EPICYCLOID OriginX, OriginY, CentralRadius, TangentialRadius, ScaleFactor, ColorDEF EPICYCLOID X%,Y%,R0#,R1#,SF#,COL%
DIM I#, RR# = R0#+R1#, S# = 1/3/R0#/SF#
FOR I# = 0 TO PI()*2 STEP S#
DIM X0# = RR#*COS(I#) - R1#*COS((RR#*I#)/R1#)
DIM Y0# = RR#*SIN(I#) - R1#*SIN((RR#*I#)/R1#)
GPSET X0#*SF#+X%, Y0#*SF#+Y%, COL%
NEXT I%
ENDEpicycloids
This is really more of a gimmick than anything practical. As you can see from the Wikipedia page, an epicycloid is a shape drawn by a circle as it rolls around another circle. To get something which looks pretty, try drawing epicycloids where R0 is a multiple of R1 by some arbitrary K value, such that R0 == R1*K is true. An example of this may be
EPICYCLOID 200,120,(5),(1),6,#RED
Where R0=(5) and R1=(1), and R0 == R1*K is satisfied because 5 == 1*(K=5).
In other words, make it so that the first (larger) radii value is an integer multiple of the second (smaller) radii value.
Edit: Thanks to 12Me21 for being a math wizard.

7 Comment(s)12Me21AdminSyntax HighlighterReceived for creating the code syntax highlighter on SBSOSP Contest 2 WinnerI won the second SmileBASIC Source OSP Contest!Programming ContestSecond YearMy account is over 2 years oldWebsiteYou shouldn't make X0 and Y0 integers, otherwise it'll get messed up if the scale factor isn't 1MZ952Intermediate ProgrammerI can make programs, but I still have trouble here and there. Programming StrengthDrawingI like to draw!HobbiesReadingI like to read books!HobbiesSorry, but I ninja-edited it before you commented. Realized as soon as I put it to the test.12Me21AdminSyntax HighlighterReceived for creating the code syntax highlighter on SBSOSP Contest 2 WinnerI won the second SmileBASIC Source OSP Contest!Programming ContestSecond YearMy account is over 2 years oldWebsiteYou can actually calculate the step value as (1/3)/R0, (I guess it's less descriptive, but it's not entirely obvious how the current method works either)
Also, it's more efficient to use FOR I=0 TO 2*PI() ... instead of FOR I=0 TO T ..., because 2*PI() is evaluated during compilation.MZ952Intermediate ProgrammerI can make programs, but I still have trouble here and there. Programming StrengthDrawingI like to draw!HobbiesReadingI like to read books!HobbiesHuh, how did you find (1/3)/R0? I plugged the value in, and it appears to disregard the scale factor involved with plotting the curve.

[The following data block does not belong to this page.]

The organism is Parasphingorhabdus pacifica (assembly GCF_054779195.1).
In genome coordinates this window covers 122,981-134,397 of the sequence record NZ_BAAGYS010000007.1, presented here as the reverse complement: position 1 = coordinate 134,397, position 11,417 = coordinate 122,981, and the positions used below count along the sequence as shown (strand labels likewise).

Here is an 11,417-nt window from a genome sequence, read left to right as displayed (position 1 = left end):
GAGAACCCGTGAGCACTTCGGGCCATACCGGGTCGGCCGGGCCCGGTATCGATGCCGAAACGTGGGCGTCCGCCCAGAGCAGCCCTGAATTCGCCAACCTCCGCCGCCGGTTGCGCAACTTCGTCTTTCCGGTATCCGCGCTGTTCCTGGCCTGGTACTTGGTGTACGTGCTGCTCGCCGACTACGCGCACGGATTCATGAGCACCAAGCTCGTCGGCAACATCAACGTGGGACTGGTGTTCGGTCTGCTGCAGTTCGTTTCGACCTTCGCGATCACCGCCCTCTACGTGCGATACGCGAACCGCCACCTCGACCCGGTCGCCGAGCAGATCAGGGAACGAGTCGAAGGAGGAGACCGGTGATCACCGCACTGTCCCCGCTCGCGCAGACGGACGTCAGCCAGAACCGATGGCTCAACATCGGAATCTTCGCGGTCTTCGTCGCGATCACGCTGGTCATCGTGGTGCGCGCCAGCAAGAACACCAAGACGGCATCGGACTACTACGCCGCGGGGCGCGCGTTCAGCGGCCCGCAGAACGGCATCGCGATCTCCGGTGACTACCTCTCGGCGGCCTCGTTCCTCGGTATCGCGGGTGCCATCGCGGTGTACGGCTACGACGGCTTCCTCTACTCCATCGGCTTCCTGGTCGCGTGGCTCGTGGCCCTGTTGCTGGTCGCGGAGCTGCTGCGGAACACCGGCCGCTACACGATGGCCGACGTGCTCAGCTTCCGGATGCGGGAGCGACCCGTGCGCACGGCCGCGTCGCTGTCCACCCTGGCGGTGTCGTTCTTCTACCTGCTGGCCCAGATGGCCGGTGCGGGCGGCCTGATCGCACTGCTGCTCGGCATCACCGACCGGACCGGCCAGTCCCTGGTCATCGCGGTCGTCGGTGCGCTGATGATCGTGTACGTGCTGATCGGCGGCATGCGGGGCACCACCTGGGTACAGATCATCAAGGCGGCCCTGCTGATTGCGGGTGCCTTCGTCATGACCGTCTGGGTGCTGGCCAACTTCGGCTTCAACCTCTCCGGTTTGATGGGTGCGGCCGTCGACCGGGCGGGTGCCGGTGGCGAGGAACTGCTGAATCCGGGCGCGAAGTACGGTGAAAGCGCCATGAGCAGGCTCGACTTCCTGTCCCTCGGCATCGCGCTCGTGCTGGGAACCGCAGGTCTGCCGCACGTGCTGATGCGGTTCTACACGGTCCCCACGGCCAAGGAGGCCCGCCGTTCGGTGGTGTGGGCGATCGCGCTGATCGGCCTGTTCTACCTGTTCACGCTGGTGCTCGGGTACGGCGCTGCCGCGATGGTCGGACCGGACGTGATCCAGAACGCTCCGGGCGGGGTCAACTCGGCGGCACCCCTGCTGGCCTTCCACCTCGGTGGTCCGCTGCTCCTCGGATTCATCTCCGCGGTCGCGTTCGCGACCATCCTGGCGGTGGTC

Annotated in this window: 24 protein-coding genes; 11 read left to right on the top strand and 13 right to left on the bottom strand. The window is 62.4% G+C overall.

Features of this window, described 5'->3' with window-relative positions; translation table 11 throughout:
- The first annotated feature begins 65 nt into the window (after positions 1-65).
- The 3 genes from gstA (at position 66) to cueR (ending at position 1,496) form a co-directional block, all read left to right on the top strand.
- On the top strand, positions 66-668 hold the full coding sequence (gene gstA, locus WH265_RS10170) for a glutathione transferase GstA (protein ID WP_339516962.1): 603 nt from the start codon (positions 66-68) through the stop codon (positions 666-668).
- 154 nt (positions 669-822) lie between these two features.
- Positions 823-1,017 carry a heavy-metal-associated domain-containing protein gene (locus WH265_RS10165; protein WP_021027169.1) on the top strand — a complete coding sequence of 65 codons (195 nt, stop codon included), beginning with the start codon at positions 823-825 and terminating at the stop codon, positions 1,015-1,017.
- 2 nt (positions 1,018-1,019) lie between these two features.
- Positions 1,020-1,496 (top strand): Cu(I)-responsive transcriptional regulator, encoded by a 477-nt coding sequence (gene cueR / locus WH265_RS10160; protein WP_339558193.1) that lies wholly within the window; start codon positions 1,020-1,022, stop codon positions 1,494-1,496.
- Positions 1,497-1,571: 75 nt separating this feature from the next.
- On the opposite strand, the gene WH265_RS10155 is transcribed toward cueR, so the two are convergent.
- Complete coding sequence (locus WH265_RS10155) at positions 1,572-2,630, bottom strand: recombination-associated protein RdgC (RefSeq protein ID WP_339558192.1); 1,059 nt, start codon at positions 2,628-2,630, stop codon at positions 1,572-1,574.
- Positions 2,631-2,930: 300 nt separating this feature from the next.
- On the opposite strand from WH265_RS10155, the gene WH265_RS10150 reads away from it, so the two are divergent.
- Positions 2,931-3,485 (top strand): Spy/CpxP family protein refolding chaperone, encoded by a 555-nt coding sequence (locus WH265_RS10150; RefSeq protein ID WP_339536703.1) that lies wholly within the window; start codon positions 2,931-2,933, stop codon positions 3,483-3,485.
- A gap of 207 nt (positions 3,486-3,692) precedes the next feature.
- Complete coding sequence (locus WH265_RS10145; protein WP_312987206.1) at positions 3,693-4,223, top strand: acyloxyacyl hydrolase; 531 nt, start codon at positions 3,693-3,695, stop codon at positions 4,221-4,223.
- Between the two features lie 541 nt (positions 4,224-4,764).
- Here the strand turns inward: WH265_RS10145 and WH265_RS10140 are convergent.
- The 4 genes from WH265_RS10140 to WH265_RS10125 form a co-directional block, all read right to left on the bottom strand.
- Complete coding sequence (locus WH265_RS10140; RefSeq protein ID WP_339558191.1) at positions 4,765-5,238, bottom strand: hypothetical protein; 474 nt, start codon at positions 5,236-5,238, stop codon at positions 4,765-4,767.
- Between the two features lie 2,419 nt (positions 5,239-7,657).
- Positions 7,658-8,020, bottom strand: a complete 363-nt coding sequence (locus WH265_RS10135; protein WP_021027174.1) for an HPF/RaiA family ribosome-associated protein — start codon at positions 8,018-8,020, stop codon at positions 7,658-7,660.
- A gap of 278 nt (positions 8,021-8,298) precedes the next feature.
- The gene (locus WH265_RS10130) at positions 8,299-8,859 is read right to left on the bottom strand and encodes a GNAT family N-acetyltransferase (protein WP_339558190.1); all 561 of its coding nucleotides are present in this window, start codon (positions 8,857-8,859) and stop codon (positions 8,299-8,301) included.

Edit: By also dividing by the scale factor (1/3)/R0/SF, it can plot most of the pixels, but it's still very holey. I just don't really know where the math is coming from, so it's hard to modify.12Me21AdminSyntax HighlighterReceived for creating the code syntax highlighter on SBSOSP Contest 2 WinnerI won the second SmileBASIC Source OSP Contest!Programming ContestSecond YearMy account is over 2 years oldWebsiteoh, forgot about the scale factor. That should be (1/3)/(R0*SF) (What you tried *should* have worked, maybe calculating it that way is less precise, I'm not sure)
You calculate the step value as (2*PI()) / (R1*2*PI()*(R0/R1)*SF*3), and if you divide both sides by 2*PI(), you get 1/(R1*(R0/R1)*SF*3)(R0/R1)*R1 is just R0, so you end up with 1/(R0*SF*3), and rewriting this as (1/3)/(R0*SF) uses 1 fewer operation since 1/3 is calculated during compilation.
EDIT: I tried 1/3/R0/SF and it seems to work fine...
Oh, I almost forgot. You should have a rotation parameter in your functionMZ952Intermediate ProgrammerI can make programs, but I still have trouble here and there. Programming StrengthDrawingI like to draw!HobbiesReadingI like to read books!HobbiesOh, what the heck. Yeah, 1/3/R0/SF works perfectly now. I'm no math wizard, so I just approximated the perimeter as best I could. Thanks!LumageHead Adminnice

mostof the pixels, but it's still very holey. I just don't really know where the math is coming from, so it's hard to modify.